Directed by his pious parents, Alexis loved the Lord from his early years. He fasted strictly, dressed modestly, and prayed often. When Alexis attained maturity, his parents found a bride for him and married him. [Translator's note: Literally, "crowned him" — a reference to the placing of crowns on the heads of the bride and groom during the Orthodox wedding service.]
On the first day of their marriage, when the young spouses were left alone, Alexis came up to his virgin-wife, gave her a gold ring and a precious belt and said: "Preserve this, and may God be between thee and me until the time that His grace will arrange something new for us." Having said this, Alexis withdrew.
Having taken off from himself his rich wedding garments, he put on the garments of a village dweller, took a little money and left his parents' home. Alexis was drawn by Christ's words: "And every one that hath forsaken houses, or brethren, or sisters, or father, or mother, or wife, or children, or lands, for my name's sake, shall receive an hundredfold, and shall inherit everlasting life" (Mt. 19:29). One may suppose that before leaving his father's house, St. Alexis had agreed to marry in order to assure a future for his bride.
Wandering from land to land, Alexis finally reached the city of Edessa. Here he found the ancient Image of the Savior Not-Made-by-Hands. In Edessa, Alexis distributed his last money to the poor and began to live on alms near a church in honor of the Most Holy Theotokos. Alexis passed day and night in prayer, while on Sundays he would partake of the Holy Mysteries. Thus, he passed seventeen years in poverty and spiritual struggles.
Gradually, many of the inhabitants of Edessa became acquainted with the pauper who sat by the church, and they valued his high spiritual qualities. One of the ministers of the church saw in a dream the Most Holy Virgin Mary, who said to him: "Bring into my church the man of God: for his prayer reaches unto God, and as a crown upon a king's head, so is the Holy Spirit upon him." The church minister wondered to whom these words applied, but the vision was repeated, and the Mother of God pointed to the pauper who was sitting at the doors of the church.
From that time, esteem for Alexis grew still more, and he began to be praised and openly set forth as an example. Alexis, fleeing vainglory, left Edessa. Having reached the Mediterranean Sea, he boarded a ship in order to get to some other land. While sailing on the sea, a terrible storm arose, which after several days threw the damaged ship onto the shores of Italy — not far from Rome, where Alexis had lived formerly.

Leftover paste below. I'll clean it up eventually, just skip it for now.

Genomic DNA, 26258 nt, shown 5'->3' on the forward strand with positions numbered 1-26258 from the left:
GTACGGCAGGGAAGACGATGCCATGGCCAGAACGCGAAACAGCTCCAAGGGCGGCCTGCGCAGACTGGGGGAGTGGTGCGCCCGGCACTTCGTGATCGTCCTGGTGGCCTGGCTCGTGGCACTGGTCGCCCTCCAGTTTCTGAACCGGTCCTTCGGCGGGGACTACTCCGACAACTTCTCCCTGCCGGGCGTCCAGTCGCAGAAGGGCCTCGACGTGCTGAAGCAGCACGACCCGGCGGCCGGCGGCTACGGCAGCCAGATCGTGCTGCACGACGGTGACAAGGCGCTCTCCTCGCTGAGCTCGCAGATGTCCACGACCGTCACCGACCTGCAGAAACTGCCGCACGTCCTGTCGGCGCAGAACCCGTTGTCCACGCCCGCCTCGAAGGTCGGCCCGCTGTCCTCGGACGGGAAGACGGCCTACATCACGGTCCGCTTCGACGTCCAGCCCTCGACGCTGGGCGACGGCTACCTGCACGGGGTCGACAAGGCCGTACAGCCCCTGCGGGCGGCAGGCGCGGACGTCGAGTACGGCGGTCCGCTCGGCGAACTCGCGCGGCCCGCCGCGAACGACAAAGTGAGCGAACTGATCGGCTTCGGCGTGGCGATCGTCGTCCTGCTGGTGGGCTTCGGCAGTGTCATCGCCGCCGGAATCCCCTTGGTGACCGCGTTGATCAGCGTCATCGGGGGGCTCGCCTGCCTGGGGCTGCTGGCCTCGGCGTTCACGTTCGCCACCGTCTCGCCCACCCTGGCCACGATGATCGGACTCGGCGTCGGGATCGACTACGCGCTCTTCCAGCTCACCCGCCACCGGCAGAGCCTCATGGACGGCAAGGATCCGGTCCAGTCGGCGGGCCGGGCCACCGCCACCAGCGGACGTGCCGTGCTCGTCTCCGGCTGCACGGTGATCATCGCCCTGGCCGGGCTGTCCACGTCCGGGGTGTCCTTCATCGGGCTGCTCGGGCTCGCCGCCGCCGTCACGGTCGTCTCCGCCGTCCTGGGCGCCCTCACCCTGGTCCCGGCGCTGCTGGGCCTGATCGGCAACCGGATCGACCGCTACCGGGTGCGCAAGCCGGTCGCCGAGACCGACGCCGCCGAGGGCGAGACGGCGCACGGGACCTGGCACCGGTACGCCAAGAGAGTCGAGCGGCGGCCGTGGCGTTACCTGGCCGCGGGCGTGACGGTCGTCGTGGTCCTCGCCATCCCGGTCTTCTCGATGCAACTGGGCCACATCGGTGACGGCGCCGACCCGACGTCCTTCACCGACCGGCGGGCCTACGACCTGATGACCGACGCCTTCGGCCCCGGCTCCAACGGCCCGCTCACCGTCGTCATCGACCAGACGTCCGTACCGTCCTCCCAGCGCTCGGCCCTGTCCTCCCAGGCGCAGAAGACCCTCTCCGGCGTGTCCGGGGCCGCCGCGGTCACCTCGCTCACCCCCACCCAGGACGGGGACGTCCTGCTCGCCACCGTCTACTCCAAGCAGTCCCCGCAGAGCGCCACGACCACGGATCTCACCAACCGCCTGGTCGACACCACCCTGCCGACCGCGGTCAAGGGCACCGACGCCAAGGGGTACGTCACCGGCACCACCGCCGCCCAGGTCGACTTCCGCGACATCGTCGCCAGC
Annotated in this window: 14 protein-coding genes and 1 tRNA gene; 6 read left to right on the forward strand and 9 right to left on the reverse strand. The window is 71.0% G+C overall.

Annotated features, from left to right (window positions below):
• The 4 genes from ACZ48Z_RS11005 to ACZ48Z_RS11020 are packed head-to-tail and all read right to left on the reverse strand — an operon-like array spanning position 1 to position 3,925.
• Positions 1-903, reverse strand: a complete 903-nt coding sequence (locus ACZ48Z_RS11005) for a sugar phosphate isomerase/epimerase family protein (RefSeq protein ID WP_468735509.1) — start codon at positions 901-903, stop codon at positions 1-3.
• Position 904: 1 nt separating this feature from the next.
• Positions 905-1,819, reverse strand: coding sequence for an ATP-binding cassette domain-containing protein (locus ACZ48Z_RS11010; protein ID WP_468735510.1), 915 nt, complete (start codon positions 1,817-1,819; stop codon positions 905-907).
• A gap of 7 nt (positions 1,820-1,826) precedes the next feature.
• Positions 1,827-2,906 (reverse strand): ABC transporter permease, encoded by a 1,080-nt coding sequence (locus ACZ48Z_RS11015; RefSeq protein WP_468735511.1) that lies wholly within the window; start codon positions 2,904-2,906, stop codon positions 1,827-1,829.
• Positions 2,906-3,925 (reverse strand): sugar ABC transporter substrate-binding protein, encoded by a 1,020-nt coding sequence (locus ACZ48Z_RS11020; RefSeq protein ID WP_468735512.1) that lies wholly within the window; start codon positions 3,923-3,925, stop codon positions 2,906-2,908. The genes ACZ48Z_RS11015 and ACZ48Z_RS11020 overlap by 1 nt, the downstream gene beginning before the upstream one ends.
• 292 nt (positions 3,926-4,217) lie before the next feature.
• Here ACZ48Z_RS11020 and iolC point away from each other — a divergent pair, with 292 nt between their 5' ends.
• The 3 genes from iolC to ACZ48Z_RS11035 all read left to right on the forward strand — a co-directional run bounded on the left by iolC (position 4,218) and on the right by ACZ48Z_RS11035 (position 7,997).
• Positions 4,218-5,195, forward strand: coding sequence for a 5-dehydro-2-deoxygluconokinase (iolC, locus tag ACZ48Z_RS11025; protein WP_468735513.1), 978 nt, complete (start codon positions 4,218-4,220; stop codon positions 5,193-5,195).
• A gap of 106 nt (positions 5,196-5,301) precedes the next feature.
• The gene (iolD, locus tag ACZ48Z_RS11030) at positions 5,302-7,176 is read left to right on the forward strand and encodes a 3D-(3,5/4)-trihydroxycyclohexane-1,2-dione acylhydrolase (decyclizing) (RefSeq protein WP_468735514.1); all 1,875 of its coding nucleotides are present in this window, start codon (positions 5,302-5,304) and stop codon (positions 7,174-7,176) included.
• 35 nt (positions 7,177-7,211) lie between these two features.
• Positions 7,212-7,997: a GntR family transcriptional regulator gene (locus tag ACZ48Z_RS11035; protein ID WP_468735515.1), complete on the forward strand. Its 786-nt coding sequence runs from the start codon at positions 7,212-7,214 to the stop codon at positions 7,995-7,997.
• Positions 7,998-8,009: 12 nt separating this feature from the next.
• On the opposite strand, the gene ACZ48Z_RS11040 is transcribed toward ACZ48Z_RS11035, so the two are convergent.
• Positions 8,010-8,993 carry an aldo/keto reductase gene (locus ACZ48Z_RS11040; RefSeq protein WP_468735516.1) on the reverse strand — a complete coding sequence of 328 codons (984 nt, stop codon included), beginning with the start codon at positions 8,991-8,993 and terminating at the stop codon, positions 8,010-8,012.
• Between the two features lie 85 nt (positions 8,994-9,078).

Reaching the shore, Alexis made for his home, and on the road met his father, who was returning from church. Bowing before him, Alexis said: "Have mercy on me a sinner and give me a corner in thy house. May the Lord bless thee for this and grant thee the Kingdom of Heaven, and if thou hast any of thy near ones wandering, may He return him safely." These words reminded Euthymianus of his lost son. He shed tears and commanded that the pauper be given a small little house on his property.
Thus, Alexis began to live on his father's property, unrecognized by anyone because he had changed so greatly in his outward appearance after having lived so long in deprivations. At home, Alexis led the same manner of life as he had earlier in Edessa: he constantly prayed to God, communed each Sunday, endured poverty, and was satisfied with the very least. It was difficult for Alexis, living near his father, mother and wife, to see their sorrow over their lost son and husband. Thus, seventeen more years passed.
When Alexis felt the approach of his death, he described his life on a parchment, beginning from the day of his parting from his kin, and began to prepare for death.
On the following Sunday, Bishop Innocent of Rome was serving the Liturgy in church, in the presence of the Emperor Honorius. There were many people praying. During the divine service, a voice rang out in the church: "Seek the man of God in the house of Euthymianus." The Emperor, having turned to Euthymianus, asked: "Why hast thou not informed us that the man of God is living with thee?" Euthymianus replied: "God sees that I know not of whom thou speakest."
Then the Emperor Honorius and Pope Innocent decided to visit Euthymianus' home personally to meet with the man of God. Coming to his property, they learned from the servants that in the little house lived a pauper who passed all his time in prayers and strict fasting. Entering, they saw an emaciated man lying without breath on the floor. His face shone, and his body was fragrant.
The Emperor, having seen the parchment in Alexis' hand, took it and read it aloud. Then, at last, Euthymianus and all those present learned that the pauper, who had lived there for so many years, was his lost son. Mother and father sorrowed greatly that they had learned about their beloved son so late, but at the same time were comforted by the fact that he had attained to such great holiness.
The saint's body, which performed many miracles, was placed in the middle of the square, where all Rome gathered. The Emperor and the Pope themselves bore the body of the saint into the church, where it remained for a whole week, and which was then placed in a marble sepulchre. From the holy relics a fragrant myrrh began to flow forth which granted healing to the sick.